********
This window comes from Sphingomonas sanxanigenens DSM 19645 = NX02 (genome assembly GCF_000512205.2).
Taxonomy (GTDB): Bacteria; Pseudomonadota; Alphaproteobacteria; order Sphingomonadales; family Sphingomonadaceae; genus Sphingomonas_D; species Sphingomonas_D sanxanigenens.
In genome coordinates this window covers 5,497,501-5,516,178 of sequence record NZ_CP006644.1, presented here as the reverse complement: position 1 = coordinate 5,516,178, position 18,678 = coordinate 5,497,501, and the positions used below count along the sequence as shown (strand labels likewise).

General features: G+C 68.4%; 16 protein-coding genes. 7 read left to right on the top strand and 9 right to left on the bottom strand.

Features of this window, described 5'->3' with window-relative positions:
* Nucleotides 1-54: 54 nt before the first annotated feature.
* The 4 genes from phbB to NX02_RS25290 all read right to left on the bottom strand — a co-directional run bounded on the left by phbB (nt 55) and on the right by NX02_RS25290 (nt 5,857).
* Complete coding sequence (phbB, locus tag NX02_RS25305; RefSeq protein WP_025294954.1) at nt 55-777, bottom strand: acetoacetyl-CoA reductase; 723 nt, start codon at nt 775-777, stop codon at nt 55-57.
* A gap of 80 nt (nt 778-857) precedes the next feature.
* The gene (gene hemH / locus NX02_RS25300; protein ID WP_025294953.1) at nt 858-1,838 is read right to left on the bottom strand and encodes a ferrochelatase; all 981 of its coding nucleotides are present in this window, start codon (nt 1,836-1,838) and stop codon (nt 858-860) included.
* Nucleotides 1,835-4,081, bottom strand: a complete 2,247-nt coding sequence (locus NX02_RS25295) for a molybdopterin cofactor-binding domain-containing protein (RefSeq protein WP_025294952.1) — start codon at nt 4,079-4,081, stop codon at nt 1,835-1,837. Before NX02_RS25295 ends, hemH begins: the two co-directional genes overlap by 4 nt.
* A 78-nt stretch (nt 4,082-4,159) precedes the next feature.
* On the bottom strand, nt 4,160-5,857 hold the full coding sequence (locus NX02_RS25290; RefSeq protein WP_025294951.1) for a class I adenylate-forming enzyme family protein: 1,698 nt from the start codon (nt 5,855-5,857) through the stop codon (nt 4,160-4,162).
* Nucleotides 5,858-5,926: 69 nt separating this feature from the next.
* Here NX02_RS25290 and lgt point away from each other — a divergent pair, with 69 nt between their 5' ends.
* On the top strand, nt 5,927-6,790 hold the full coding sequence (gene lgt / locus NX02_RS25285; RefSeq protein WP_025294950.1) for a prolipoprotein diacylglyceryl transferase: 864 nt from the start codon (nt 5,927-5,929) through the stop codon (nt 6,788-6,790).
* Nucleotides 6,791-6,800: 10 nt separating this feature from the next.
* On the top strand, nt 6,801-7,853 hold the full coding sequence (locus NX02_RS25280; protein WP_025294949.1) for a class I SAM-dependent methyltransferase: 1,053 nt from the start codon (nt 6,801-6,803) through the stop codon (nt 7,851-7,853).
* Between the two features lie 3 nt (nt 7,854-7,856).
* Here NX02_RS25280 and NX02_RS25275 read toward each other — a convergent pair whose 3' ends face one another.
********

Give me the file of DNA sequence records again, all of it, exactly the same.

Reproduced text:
This window comes from Sphingomonas sanxanigenens DSM 19645 = NX02 (genome assembly GCF_000512205.2).
Taxonomy (GTDB): Bacteria; Pseudomonadota; Alphaproteobacteria; order Sphingomonadales; family Sphingomonadaceae; genus Sphingomonas_D; species Sphingomonas_D sanxanigenens.
In genome coordinates this window covers 5,497,501-5,516,178 of sequence record NZ_CP006644.1, presented here as the reverse complement: position 1 = coordinate 5,516,178, position 18,678 = coordinate 5,497,501, and the positions used below count along the sequence as shown (strand labels likewise).

General features: G+C 68.4%; 16 protein-coding genes. 7 read left to right on the top strand and 9 right to left on the bottom strand.

Features of this window, described 5'->3' with window-relative positions:
* Nucleotides 1-54: 54 nt before the first annotated feature.
* The 4 genes from phbB to NX02_RS25290 all read right to left on the bottom strand — a co-directional run bounded on the left by phbB (nt 55) and on the right by NX02_RS25290 (nt 5,857).
* Complete coding sequence (phbB, locus tag NX02_RS25305; RefSeq protein WP_025294954.1) at nt 55-777, bottom strand: acetoacetyl-CoA reductase; 723 nt, start codon at nt 775-777, stop codon at nt 55-57.
* A gap of 80 nt (nt 778-857) precedes the next feature.
* The gene (gene hemH / locus NX02_RS25300; protein ID WP_025294953.1) at nt 858-1,838 is read right to left on the bottom strand and encodes a ferrochelatase; all 981 of its coding nucleotides are present in this window, start codon (nt 1,836-1,838) and stop codon (nt 858-860) included.
* Nucleotides 1,835-4,081, bottom strand: a complete 2,247-nt coding sequence (locus NX02_RS25295) for a molybdopterin cofactor-binding domain-containing protein (RefSeq protein WP_025294952.1) — start codon at nt 4,079-4,081, stop codon at nt 1,835-1,837. Before NX02_RS25295 ends, hemH begins: the two co-directional genes overlap by 4 nt.
* A 78-nt stretch (nt 4,082-4,159) precedes the next feature.
* On the bottom strand, nt 4,160-5,857 hold the full coding sequence (locus NX02_RS25290; RefSeq protein WP_025294951.1) for a class I adenylate-forming enzyme family protein: 1,698 nt from the start codon (nt 5,855-5,857) through the stop codon (nt 4,160-4,162).
* Nucleotides 5,858-5,926: 69 nt separating this feature from the next.
* Here NX02_RS25290 and lgt point away from each other — a divergent pair, with 69 nt between their 5' ends.
* On the top strand, nt 5,927-6,790 hold the full coding sequence (gene lgt / locus NX02_RS25285; RefSeq protein WP_025294950.1) for a prolipoprotein diacylglyceryl transferase: 864 nt from the start codon (nt 5,927-5,929) through the stop codon (nt 6,788-6,790).
* Nucleotides 6,791-6,800: 10 nt separating this feature from the next.
* On the top strand, nt 6,801-7,853 hold the full coding sequence (locus NX02_RS25280; protein WP_025294949.1) for a class I SAM-dependent methyltransferase: 1,053 nt from the start codon (nt 6,801-6,803) through the stop codon (nt 7,851-7,853).
* Between the two features lie 3 nt (nt 7,854-7,856).
* Here NX02_RS25280 and NX02_RS25275 read toward each other — a convergent pair whose 3' ends face one another.